# How would you name and/or describe this algorithm?

First up: this is not a decoding request or anything. This is about .

Twice per year, we email another department to ask for a new licence file for their software. They are always slow to reply. The licence files are encrypted, but I noticed only a couple of characters change between revisions. My 'home-grown crypto' sense tingled. I surmised the characters that changed might correspond to the expiry date in the plaintext.

Ciphertext:

GO9ETBBE
GO9ETCBE
GO9WTBBE


Plaintext:

20150101
20150601
20160101


You can see it's not a substitution cipher. However a particular character at a particular position is always mapped the same way. For example, '1' at the third position is always mapped to '9'.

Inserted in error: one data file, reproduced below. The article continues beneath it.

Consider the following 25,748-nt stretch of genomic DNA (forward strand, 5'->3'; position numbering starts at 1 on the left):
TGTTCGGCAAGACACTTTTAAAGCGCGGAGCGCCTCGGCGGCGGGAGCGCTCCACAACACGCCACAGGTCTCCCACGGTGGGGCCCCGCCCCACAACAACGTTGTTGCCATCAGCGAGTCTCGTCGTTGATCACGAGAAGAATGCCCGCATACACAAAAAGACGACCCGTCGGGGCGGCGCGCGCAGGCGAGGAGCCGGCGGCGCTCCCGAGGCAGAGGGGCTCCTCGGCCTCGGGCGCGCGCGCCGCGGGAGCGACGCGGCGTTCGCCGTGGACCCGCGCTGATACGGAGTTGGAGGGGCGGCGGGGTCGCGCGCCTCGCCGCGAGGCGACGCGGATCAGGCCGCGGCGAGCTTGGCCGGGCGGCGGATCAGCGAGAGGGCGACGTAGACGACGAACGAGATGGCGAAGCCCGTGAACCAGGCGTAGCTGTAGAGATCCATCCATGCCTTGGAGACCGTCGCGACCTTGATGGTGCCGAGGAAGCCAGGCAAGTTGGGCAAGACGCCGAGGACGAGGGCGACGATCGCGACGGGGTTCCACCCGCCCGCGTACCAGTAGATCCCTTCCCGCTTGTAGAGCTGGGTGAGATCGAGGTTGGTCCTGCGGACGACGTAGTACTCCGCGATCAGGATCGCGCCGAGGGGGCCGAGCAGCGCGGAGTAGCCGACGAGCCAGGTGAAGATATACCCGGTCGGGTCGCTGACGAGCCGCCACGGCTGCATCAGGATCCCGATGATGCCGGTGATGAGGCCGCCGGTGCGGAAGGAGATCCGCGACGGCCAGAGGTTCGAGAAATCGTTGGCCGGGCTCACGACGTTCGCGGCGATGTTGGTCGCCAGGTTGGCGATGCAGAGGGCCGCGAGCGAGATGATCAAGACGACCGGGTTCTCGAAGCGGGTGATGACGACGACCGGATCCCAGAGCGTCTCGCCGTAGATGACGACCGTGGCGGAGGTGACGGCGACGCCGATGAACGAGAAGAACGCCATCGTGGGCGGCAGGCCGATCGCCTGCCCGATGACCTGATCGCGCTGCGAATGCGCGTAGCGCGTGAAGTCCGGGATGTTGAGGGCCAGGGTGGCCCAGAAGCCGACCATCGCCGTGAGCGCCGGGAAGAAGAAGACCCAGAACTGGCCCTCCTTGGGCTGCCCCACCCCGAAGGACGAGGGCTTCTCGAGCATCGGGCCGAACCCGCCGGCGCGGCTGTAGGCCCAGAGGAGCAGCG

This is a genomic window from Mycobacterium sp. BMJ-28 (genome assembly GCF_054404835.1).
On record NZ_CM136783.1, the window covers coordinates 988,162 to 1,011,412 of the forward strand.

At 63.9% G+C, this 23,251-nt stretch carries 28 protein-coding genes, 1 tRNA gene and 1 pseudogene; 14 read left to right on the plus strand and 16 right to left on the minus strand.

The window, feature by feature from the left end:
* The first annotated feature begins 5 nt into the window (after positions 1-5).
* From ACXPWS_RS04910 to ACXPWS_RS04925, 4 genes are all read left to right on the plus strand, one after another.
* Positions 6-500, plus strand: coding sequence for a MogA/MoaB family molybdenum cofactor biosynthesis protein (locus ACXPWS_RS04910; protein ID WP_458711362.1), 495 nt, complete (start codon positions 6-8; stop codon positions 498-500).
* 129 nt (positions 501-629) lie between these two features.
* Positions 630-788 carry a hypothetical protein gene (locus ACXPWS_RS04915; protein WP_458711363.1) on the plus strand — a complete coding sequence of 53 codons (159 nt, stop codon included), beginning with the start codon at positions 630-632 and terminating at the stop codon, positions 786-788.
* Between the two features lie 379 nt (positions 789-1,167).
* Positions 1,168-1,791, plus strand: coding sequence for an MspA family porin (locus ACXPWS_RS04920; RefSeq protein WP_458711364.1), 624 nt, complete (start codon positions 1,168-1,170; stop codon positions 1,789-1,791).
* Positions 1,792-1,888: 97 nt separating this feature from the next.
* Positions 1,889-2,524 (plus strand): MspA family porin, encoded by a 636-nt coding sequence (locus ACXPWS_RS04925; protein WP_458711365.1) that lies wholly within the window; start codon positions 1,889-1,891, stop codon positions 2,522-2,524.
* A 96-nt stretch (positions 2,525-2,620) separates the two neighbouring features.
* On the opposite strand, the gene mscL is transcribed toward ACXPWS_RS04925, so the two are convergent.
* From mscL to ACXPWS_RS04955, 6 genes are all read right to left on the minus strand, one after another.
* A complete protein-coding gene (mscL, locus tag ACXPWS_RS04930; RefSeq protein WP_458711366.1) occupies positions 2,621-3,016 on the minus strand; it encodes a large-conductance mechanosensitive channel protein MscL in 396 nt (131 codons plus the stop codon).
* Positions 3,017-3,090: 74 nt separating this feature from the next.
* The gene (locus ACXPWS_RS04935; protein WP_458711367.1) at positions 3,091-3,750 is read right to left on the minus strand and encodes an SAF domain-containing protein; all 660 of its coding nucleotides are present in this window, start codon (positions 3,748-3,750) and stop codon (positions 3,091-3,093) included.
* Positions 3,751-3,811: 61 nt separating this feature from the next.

I amused myself by reverse engineering the rest of the algorithm (Python code):

letters = "ABCDEFGHIJKLMNOPQRSTUVWXYZ0123456789 "
secrets = "C3H8NJ1AX5VRU 2F04KYDIS6PQMOG9TLB7EWZ"

def decrypt(ciphertext):
plaintext = ""

for i,x in enumerate(ciphertext):
j = secrets.index(x)
j -= i # offset moves backwards 1 each character
j %= len(secrets)
plaintext += letters[j]

return plaintext

def encrypt(plaintext):
ciphertext = ""

for i,x in enumerate(plaintext):
j = letters.index(x)
j += i
j %= len(secrets)
ciphertext += secrets[j]

return ciphertext


Anyway, my questions are:

1. Is there a name for the "a particular character at a particular position is always mapped the same way" assumption?
2. How would you describe the algorithm? Colloquially I'd call it a "substitution cipher with a rolling offset"
• seems to me like a many time pad Feb 20 '16 at 15:33